by Marc Behrendt
You have been collecting really great fossils all day, you get home, set the box on a chair and spread your treasure onto the kitchen table to look at it closer. It's pretty neat stuff, but wouldn't it look better if all that mud and rock still stuck to it were gone?
Fossil preparation or cleaning can be done in the home or in a fancy lab. Sometimes all it takes is a toothbrush and water. If the fossil is sturdy, like coral and many brachiopods, this method will remove all the mud and loose matrix. However, if your fossil has any cracks in it, if it is fragile, or if it sits on soft shale, do not try to brush it off with water. Fossils like trilobites, bones and fragile brachiopods will dissolve or fragment and leave you with an empty rock and memories. To make something fragile look better, you need a different method to clean your specimen.
If you have access to the right equipment, you are in good shape. Or you could send your specimen to a fossil preparation lab. Let's assume you have a complete trilobite and would like it cleaned. Part of it is buried in the rock and part is exposed but covered with a thin layer of shale.
The first step is to stabilize the specimen. When the rock dried after it was dug up, all the water evaporated, leaving countless microscopic cracks both in the rock and in the fossil. Apply super-thin super glue under a microscope by dipping the tip of a pin into a drop, then touch the pinpoint to a crack, which sucks up the glue instantly. The glue hardens, filling in the crack and holding everything together. If too much glue is used, such as with a single regular drop, then the glue will have to be cleaned away before the matrix can be cleaned from the trilobite.
Now the fun begins! To expose the buried portion of the trilobite, pneumatic hammers will be used. These are just like the loud jackhammers road workers use to dig holes through the roads, except fossil preparing hammers are so small they must be used under a microscope. Ever so carefully the hammer's pounding chips away tiny fragments of the matrix hiding the trilobite. Usually the matrix touching the trilobite shell pops right off after most of the upper matrix is removed. Great care is taken not to touch the trilobite with the hammer, because a hole in the fossil is not pretty.
Before micro-airhammers were used, fossils were exposed using small steel picks like dentists use (this process is still used in many labs today). The method works very well, as you can see in any older museum collection, but it takes a long, long time to accomplish what an airhammer can do in a short time!
OK, the trilobite has been totally exposed, but is still covered by a thin layer of shale. It is time to pull out the microsandblaster. Also known as air abrasive machines, these instruments, using high air pressure, shoot a tiny regulated amount of powder through a hose and nozzle onto the fossil, eroding the soft rock away while leaving the harder trilobite's shell intact.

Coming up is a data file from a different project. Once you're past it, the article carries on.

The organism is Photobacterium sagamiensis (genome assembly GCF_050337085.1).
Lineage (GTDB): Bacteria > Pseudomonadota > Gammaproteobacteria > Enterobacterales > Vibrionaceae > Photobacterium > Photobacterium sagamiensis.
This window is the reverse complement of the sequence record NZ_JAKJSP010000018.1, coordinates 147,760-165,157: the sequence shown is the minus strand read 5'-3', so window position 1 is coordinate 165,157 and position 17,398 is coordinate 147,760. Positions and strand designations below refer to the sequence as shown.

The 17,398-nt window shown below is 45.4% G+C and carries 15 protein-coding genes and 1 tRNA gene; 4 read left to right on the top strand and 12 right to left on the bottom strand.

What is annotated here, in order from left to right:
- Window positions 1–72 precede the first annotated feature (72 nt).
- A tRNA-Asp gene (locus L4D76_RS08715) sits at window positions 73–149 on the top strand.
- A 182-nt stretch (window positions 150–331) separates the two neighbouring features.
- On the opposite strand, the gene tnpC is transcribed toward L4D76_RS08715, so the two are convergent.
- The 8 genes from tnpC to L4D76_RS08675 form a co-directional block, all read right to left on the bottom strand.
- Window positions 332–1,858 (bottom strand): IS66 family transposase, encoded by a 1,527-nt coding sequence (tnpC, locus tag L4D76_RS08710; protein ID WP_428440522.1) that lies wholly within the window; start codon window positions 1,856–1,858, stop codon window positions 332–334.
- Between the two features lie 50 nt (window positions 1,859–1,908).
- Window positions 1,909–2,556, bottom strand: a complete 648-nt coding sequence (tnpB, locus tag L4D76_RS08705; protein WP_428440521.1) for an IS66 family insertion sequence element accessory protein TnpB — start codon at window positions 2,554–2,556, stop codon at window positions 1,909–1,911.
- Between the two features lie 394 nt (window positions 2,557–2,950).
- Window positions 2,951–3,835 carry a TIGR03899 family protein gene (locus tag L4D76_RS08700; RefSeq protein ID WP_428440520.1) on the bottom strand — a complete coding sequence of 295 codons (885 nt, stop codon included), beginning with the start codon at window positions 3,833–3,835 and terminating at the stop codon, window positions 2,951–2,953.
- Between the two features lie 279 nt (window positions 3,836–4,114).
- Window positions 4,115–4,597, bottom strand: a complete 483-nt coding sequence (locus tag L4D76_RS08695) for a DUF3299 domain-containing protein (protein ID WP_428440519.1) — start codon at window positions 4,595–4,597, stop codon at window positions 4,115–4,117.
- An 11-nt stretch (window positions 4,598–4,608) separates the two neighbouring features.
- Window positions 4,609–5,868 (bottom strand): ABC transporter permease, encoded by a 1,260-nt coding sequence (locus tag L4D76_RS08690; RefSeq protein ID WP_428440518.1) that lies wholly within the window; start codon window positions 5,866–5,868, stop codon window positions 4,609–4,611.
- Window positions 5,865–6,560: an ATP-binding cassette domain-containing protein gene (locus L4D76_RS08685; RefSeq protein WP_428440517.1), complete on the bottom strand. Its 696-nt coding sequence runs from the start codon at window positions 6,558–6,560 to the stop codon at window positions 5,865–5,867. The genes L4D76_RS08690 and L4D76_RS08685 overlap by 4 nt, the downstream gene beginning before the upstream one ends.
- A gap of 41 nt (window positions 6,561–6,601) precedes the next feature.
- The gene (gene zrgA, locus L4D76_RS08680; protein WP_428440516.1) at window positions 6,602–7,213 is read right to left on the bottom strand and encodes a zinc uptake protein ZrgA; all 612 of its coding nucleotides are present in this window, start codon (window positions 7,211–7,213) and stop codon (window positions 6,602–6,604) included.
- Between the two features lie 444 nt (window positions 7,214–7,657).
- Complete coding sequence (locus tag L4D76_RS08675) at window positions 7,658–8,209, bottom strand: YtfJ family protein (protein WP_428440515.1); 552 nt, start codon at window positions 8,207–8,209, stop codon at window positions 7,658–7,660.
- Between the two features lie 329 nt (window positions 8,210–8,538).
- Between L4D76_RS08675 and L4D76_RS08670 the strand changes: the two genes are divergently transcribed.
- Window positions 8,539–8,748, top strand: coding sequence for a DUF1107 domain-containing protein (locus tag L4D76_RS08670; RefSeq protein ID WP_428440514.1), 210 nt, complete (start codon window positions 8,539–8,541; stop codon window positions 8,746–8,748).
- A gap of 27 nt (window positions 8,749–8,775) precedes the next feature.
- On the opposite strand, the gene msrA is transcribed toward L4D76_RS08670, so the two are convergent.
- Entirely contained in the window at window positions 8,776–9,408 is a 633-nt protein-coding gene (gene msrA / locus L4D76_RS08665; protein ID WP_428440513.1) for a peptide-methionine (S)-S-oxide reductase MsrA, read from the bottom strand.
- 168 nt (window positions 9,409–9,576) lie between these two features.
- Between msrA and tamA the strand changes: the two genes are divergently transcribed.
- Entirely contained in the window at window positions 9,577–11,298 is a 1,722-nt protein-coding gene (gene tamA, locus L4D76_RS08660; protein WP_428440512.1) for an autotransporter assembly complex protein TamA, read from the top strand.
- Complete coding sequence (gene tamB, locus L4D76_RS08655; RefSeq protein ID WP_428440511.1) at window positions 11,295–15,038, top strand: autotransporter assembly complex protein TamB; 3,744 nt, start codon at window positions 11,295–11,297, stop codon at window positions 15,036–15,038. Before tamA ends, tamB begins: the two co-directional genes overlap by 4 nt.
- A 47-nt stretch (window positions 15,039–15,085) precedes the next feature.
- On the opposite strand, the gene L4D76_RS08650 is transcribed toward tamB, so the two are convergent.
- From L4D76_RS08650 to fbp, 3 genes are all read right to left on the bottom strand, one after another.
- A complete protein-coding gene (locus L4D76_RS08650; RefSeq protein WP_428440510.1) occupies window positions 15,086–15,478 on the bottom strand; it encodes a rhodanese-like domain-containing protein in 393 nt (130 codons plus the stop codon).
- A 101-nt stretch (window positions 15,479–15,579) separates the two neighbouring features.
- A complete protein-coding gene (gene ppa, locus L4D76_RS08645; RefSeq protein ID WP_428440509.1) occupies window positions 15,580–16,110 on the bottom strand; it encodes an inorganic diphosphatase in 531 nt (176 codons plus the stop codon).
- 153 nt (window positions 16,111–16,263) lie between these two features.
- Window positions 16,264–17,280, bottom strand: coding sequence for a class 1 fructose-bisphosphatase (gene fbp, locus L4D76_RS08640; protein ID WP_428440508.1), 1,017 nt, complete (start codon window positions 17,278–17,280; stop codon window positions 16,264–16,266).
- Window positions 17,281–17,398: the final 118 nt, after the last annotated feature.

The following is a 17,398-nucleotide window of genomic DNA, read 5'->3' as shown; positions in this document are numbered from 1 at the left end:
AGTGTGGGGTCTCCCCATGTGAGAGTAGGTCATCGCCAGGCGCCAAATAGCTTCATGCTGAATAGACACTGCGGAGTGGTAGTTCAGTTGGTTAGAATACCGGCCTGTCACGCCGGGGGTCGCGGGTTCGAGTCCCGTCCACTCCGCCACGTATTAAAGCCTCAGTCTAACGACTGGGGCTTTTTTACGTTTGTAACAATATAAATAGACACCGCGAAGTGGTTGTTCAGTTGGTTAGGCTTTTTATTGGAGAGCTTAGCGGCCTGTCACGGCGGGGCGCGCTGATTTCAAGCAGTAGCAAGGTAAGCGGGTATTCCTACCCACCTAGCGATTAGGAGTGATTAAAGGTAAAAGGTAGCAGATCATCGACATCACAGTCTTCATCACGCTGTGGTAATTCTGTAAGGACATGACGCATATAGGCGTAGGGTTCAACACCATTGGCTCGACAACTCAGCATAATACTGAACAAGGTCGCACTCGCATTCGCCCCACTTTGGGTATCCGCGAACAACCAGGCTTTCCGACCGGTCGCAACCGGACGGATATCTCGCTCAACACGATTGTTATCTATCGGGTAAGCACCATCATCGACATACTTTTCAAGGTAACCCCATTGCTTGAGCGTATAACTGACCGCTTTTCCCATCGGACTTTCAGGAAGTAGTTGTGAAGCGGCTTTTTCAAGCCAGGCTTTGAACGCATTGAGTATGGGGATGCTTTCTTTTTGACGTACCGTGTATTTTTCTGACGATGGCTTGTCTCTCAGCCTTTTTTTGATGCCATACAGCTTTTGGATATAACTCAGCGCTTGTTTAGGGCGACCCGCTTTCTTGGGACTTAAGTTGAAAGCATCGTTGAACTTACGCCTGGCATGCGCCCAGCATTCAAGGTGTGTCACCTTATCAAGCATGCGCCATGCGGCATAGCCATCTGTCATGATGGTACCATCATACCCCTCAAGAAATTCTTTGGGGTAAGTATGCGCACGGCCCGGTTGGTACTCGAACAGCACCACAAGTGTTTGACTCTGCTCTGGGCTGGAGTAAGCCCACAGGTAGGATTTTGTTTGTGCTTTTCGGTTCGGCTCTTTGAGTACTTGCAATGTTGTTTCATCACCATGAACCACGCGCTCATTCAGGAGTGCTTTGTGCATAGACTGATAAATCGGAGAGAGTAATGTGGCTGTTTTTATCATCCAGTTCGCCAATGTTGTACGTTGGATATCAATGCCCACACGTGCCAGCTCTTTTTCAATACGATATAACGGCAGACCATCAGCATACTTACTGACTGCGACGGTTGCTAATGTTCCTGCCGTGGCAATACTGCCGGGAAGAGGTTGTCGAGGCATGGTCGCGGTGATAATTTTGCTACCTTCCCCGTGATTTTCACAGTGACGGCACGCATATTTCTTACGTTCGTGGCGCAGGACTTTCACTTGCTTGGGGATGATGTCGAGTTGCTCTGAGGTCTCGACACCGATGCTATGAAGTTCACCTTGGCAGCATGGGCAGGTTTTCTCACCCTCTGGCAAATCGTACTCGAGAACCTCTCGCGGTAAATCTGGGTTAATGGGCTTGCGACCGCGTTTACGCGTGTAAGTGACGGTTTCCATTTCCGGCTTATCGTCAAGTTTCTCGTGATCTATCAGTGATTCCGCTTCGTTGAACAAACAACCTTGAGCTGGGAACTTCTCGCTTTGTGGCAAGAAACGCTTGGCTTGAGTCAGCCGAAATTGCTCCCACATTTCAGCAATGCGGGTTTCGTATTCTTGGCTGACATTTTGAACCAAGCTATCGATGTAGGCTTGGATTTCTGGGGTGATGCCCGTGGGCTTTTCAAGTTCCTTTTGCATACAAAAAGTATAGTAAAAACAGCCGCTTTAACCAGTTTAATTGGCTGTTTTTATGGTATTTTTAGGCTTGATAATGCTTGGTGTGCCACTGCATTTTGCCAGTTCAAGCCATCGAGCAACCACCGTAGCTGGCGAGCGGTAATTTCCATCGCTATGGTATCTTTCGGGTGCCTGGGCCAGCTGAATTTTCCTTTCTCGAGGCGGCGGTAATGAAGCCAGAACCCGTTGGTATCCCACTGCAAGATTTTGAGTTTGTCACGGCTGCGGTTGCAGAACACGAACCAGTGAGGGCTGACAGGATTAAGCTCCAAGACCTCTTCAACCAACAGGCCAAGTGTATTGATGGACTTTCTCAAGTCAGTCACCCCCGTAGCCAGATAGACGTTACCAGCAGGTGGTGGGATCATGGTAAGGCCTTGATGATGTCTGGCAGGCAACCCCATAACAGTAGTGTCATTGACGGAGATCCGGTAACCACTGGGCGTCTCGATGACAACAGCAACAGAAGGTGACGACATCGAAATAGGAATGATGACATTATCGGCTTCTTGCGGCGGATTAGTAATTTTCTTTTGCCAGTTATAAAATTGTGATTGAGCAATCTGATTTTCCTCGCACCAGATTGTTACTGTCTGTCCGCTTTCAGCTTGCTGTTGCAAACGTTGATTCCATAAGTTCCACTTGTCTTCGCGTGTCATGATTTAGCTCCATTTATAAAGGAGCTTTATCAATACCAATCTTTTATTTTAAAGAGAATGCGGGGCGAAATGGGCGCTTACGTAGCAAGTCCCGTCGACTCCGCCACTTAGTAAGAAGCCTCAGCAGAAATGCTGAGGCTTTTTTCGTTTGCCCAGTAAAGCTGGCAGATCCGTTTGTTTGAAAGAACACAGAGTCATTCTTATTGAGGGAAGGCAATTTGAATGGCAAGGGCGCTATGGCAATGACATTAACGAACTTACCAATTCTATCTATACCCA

Depending on the type of rock and the hardness of the fossil, the air pressure, the amount and type of powder, and the size of the nozzle can be changed to meet the situation. Imagine this -- you have a big rock and you want to break it in half. You first choose your hammer. Will it be small and delicate or big and heavy? Should it be made of rubber or metal? Then, do you swing it really hard, or gently tap the rock? Too much hammer or too much swing and your rock is dust. Too little hammer or tiny taps may crack the rock in a day or two. The right hammer with the right swing will cause the right impact to break the rock in a controlled manner in a short time.
The same concept is used with the air abrasive machine. With experience or careful experimentation, the air pressure and powder flow are adjusted to remove the matrix from the fossil without "burning" the trilobite's shell away with the rock. All the work is done under a microscope under the watchful eye of the preparator, who is alert for new or previously unnoticed cracks in the shell that will need to be stabilized.
Although it is important to clean the entire trilobite carefully, the eyes need special attention. Many kinds of trilobites have the lenses still in the eyes, and these are very fragile. With delicate and precise microsandblasting, the entire eye is cleaned so each lens is perfectly exposed without being damaged!
Finally, the rock itself is spruced up. All the chisel marks from the hammers are ground away using either a combination of airhammer and air abrasive, or with a grinder like a dremel tool. The matrix is shaped into the way it best displays the trilobite. Occasionally, new fossils are discovered under the matrix during this step. These are cleaned up and make nice surprise additions for the piece.
When it's all done, sit back and admire your trilobite. It's no longer grey and covered with rock -- it is a beautiful black or brown color, looking like it will crawl off the rock any moment.
There are many other techniques available for preparing fossils. Several books are available which describe these different methods. Three of the many are:
Paleotechniques edited by Rodney M. Feldmann, Ralph E. Chapman, and Joseph Hannibal. Published by the Paleontological Society at the Department of Geological Sciences, The University of Tennessee, Knoxville, TN 37996.
Handbook of Paleo-preparation Techniques by Howard H. Converse Jr. Published by Florida Museum of Natural History, University of Florida, Gainesville, FL 32611
Fossil Preparation Manual by Tom Whiteley and Gerry Kloc. Published by the authors, 1995.